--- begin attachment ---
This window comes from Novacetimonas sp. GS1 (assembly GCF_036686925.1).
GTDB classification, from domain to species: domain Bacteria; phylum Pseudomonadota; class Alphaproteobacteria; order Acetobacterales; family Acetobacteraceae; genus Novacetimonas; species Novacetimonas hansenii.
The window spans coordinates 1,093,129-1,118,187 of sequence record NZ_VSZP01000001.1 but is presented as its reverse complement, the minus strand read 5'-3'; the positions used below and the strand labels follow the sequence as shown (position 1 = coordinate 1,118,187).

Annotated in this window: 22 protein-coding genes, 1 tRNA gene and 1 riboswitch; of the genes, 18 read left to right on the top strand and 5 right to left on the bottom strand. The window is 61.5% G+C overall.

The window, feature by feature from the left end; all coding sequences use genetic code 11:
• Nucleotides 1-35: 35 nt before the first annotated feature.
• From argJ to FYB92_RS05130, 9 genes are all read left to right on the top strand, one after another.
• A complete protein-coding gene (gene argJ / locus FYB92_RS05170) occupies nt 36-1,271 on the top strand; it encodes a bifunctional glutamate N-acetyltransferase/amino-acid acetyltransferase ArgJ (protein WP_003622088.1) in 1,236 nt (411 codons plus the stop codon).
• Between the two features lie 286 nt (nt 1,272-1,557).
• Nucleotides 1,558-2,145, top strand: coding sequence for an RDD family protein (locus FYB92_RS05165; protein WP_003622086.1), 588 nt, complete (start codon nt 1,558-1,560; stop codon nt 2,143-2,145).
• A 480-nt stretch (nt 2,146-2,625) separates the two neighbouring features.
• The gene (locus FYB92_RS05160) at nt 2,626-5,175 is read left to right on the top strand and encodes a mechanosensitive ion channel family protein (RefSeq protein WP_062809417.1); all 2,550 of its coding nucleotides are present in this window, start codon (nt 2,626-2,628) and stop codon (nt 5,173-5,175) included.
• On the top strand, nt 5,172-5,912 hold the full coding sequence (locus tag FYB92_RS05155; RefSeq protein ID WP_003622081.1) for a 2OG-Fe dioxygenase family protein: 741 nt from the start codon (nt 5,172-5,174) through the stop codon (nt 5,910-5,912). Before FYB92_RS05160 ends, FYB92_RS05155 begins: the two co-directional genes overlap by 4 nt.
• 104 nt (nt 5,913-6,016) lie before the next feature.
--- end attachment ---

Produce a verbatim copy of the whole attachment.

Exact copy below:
This window comes from Novacetimonas sp. GS1 (assembly GCF_036686925.1).
GTDB classification, from domain to species: domain Bacteria; phylum Pseudomonadota; class Alphaproteobacteria; order Acetobacterales; family Acetobacteraceae; genus Novacetimonas; species Novacetimonas hansenii.
The window spans coordinates 1,093,129-1,118,187 of sequence record NZ_VSZP01000001.1 but is presented as its reverse complement, the minus strand read 5'-3'; the positions used below and the strand labels follow the sequence as shown (position 1 = coordinate 1,118,187).

Annotated in this window: 22 protein-coding genes, 1 tRNA gene and 1 riboswitch; of the genes, 18 read left to right on the top strand and 5 right to left on the bottom strand. The window is 61.5% G+C overall.

The window, feature by feature from the left end; all coding sequences use genetic code 11:
• Nucleotides 1-35: 35 nt before the first annotated feature.
• From argJ to FYB92_RS05130, 9 genes are all read left to right on the top strand, one after another.
• A complete protein-coding gene (gene argJ / locus FYB92_RS05170) occupies nt 36-1,271 on the top strand; it encodes a bifunctional glutamate N-acetyltransferase/amino-acid acetyltransferase ArgJ (protein WP_003622088.1) in 1,236 nt (411 codons plus the stop codon).
• Between the two features lie 286 nt (nt 1,272-1,557).
• Nucleotides 1,558-2,145, top strand: coding sequence for an RDD family protein (locus FYB92_RS05165; protein WP_003622086.1), 588 nt, complete (start codon nt 1,558-1,560; stop codon nt 2,143-2,145).
• A 480-nt stretch (nt 2,146-2,625) separates the two neighbouring features.
• The gene (locus FYB92_RS05160) at nt 2,626-5,175 is read left to right on the top strand and encodes a mechanosensitive ion channel family protein (RefSeq protein WP_062809417.1); all 2,550 of its coding nucleotides are present in this window, start codon (nt 2,626-2,628) and stop codon (nt 5,173-5,175) included.
• On the top strand, nt 5,172-5,912 hold the full coding sequence (locus tag FYB92_RS05155; RefSeq protein ID WP_003622081.1) for a 2OG-Fe dioxygenase family protein: 741 nt from the start codon (nt 5,172-5,174) through the stop codon (nt 5,910-5,912). Before FYB92_RS05160 ends, FYB92_RS05155 begins: the two co-directional genes overlap by 4 nt.
• 104 nt (nt 5,913-6,016) lie before the next feature.